May 22, 2013
Written by Steven Macoy
Wednesday, 23 December 2009 11:04
Our pearl white 2009 Nissan 370Z Touring brought us lots of compliments, most often from young men whose entry-level paychecks couldn’t come close to covering the payments on this $38,715 two-seater. Just four decades ago, the 370Z’s fabled predecessor, the exciting yet affordable 240Z, was known to elicit a sort of reverse sticker shock at Datsun dealerships.The older folks who actually got to drive the 370Z are the lucky ones. The car is enormously fun to drive, with strong acceleration and sparkling handling, as well as plush and well-designed interior accommodations that show how thoroughly Nissan has erased what once was a serious weak spot in many of its models. We even thought we looked pretty good in the redesigned Z. But getting in and out was an exercise in awkward twists, turns and pratfalls, given the car’s low roofline and recessed seats.
Yes, it’s a young man’s car with an old man’s sticker price.
For older folks with a practical streak, the 370Z has one other flaw: no back seat. Some of the hottest sports coupes on the market today, including the Mazda RX-8 and Chevrolet Camaro, have at least a semblance of rear seating. The Z’s cargo hold can swallow 7 cubic feet of luggage, compared with 11.3 in the Camaro and 7.6 in the RX-8.
Nissan is betting the Z cachet is a winner, and early returns suggest that’s true. The redesigned Z car for 2009 has sold much better than its predecessor.
From the arrowhead-shaped headlights to the sculpted glass and sheet metal, the 370Z is a thing of beauty, boldly stated. This has been a Nissan strength for several years; even the Quest minivan is a head-turner.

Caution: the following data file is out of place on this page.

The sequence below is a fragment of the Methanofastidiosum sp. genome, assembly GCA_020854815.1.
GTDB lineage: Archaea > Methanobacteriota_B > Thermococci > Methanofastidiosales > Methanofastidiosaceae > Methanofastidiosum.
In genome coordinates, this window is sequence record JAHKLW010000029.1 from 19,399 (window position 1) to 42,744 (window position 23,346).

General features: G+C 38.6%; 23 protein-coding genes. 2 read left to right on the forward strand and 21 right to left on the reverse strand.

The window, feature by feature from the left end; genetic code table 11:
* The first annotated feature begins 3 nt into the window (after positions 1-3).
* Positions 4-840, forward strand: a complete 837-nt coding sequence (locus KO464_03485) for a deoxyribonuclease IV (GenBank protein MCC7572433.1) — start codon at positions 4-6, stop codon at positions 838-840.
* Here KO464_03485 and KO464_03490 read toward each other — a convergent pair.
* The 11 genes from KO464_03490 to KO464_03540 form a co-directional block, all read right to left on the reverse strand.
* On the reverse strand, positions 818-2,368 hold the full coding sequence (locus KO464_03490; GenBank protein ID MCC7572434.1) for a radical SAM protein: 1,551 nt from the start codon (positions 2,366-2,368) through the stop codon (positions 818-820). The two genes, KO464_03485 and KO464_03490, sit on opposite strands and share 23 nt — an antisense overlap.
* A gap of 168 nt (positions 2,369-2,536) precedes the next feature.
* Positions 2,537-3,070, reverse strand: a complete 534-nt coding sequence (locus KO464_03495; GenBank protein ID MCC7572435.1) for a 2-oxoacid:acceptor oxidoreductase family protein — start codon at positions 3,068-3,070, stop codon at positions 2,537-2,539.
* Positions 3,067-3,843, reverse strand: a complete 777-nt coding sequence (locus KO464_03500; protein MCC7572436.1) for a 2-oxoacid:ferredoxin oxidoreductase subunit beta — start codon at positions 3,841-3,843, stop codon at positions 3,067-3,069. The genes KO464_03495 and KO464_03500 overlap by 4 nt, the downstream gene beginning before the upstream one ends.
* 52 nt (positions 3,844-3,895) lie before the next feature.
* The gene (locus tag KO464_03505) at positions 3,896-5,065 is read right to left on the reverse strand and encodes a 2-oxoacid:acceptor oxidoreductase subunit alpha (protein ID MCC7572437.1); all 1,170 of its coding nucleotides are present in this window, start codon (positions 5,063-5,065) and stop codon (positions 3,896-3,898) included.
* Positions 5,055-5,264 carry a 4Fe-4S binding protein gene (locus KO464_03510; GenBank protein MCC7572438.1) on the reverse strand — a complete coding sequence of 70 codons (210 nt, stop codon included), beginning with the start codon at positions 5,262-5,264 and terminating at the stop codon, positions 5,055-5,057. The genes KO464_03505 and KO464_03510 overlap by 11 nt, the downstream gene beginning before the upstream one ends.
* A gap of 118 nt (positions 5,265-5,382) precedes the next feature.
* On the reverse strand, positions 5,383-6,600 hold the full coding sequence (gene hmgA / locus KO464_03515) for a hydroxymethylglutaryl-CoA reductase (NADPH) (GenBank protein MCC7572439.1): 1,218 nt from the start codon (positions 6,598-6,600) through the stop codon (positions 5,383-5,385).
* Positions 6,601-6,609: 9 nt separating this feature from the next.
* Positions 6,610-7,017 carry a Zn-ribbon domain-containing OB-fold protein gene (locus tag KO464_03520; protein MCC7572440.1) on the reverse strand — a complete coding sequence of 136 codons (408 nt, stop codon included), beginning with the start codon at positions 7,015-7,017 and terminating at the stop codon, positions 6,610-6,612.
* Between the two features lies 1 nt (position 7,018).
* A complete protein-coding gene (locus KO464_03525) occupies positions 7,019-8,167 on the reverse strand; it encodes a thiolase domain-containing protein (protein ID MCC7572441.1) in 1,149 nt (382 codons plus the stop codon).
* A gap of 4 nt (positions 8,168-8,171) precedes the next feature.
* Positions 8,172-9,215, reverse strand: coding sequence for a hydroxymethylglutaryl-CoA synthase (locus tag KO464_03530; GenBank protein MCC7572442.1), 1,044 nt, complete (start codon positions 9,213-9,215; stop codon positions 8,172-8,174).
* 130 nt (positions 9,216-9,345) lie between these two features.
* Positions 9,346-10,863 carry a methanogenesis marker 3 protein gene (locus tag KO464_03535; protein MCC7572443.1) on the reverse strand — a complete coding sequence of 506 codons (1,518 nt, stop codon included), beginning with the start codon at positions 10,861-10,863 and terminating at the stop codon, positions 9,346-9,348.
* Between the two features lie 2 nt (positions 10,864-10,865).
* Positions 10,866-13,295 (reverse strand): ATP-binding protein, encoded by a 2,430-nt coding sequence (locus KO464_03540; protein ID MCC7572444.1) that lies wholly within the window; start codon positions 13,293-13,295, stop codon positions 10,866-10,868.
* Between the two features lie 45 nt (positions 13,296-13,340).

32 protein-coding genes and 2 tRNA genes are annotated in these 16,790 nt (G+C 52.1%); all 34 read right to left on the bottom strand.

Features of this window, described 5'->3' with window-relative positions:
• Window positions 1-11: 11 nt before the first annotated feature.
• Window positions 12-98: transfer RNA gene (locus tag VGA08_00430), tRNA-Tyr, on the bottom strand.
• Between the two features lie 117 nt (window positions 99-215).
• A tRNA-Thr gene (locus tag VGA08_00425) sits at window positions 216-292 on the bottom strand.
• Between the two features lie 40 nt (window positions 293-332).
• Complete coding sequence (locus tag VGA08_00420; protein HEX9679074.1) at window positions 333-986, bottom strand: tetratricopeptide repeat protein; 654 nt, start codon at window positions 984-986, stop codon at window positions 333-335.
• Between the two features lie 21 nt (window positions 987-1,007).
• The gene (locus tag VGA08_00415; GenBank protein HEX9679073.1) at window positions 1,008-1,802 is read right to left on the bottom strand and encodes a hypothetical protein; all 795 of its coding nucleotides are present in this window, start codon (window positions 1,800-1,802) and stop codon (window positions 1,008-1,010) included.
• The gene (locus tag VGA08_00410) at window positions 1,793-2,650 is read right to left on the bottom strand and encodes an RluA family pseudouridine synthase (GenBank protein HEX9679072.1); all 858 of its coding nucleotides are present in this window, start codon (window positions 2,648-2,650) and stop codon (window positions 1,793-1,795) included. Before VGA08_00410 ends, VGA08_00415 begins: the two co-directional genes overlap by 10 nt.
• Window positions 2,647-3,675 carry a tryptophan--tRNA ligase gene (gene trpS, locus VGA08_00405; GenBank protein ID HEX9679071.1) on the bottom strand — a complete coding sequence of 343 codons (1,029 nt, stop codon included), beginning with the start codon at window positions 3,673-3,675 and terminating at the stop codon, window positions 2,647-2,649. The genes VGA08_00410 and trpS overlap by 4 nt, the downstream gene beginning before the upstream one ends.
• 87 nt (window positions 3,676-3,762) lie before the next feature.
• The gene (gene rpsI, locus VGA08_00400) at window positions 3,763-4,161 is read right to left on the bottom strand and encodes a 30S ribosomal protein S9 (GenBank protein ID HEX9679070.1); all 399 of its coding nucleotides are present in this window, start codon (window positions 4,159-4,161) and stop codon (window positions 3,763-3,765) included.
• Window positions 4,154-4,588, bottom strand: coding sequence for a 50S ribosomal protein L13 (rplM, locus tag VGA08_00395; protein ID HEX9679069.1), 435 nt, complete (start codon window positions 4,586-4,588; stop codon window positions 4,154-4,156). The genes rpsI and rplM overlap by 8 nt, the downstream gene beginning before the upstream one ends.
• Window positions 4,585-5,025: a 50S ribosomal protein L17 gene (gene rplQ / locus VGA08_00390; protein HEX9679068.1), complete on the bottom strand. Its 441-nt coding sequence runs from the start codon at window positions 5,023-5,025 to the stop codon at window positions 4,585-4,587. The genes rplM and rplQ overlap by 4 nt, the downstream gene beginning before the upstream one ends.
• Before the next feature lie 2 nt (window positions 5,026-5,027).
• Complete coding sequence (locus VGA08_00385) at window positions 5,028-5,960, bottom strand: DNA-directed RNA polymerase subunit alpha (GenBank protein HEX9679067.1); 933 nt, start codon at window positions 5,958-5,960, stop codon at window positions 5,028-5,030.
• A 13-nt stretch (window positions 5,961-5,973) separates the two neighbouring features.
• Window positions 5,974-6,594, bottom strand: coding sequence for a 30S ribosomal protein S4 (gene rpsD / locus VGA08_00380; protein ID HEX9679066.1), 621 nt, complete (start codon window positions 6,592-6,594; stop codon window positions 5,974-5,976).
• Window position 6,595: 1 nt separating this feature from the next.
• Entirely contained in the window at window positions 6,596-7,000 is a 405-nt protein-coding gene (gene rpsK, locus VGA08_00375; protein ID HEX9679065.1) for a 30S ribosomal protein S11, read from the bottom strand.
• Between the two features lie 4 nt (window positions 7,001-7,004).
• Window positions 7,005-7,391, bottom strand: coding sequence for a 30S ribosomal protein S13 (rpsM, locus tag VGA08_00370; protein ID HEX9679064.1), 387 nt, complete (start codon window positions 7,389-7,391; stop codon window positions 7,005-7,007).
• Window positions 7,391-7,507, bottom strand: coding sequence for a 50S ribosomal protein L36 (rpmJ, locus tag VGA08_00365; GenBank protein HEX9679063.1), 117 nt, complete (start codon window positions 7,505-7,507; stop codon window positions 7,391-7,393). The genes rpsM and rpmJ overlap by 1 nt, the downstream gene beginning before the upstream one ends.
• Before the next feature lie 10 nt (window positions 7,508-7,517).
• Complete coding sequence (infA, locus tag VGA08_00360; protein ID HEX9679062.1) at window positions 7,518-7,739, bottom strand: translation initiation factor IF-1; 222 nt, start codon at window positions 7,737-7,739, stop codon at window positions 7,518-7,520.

The car’s performance matches its looks. The 332-horsepower V-6 engine delivers tremendous power and decent fuel economy even with the seven-speed automatic transmission; we averaged about 24 mpg. The ride, comparatively smooth even on the battered highways of western Connecticut and eastern New York, does not detract from the car’s extraordinary handling.
Strangely, our 370Z was quite noisy at low to moderate speeds, with most of the racket coming from behind the passenger compartment. At highway speeds, the noise seemed to moderate.
A nice interior touch was a gauge array that moved with the steering-wheel adjustment, so the major gauges were visible at every position.
Consumer Reports magazine readers gave the previous model, the 350Z, high marks for reliability. Safety was average to better than average, according to the Insurance Institute for Highway Safety. The 370Z is loaded with safety equipment, including stability and traction control, front, side and head air bags, antilock brakes and active head restraints.
The 370Z is available as a coupe or cloth-top convertible. For 2010, prices range from $29,990 for a base coupe to more than $40,000 for the best-equipped convertibles.
The 370Z is the best Z-car Nissan has produced, lacking only the affordability factor exemplified by its long-ago predecessors.
Engine: 3.7-liter V-6, 332 horsepower, 270 lb.-ft. torque
Transmission: 7-speed automatic with paddle shifters
Weight: 3,314 lb.
Suspension: Independent aluminum double-wishbone front, multi-link rear
Wheels: 18-inch styled aluminum alloy
Tires: P225/50R18 front, P245/45R18 rear
Seating capacity: 2
Luggage capacity: 7 cu. ft.
Fuel capacity: 19 gallons
Fuel economy: 18 mpg city, 26 mpg highway
Fuel type: Premium
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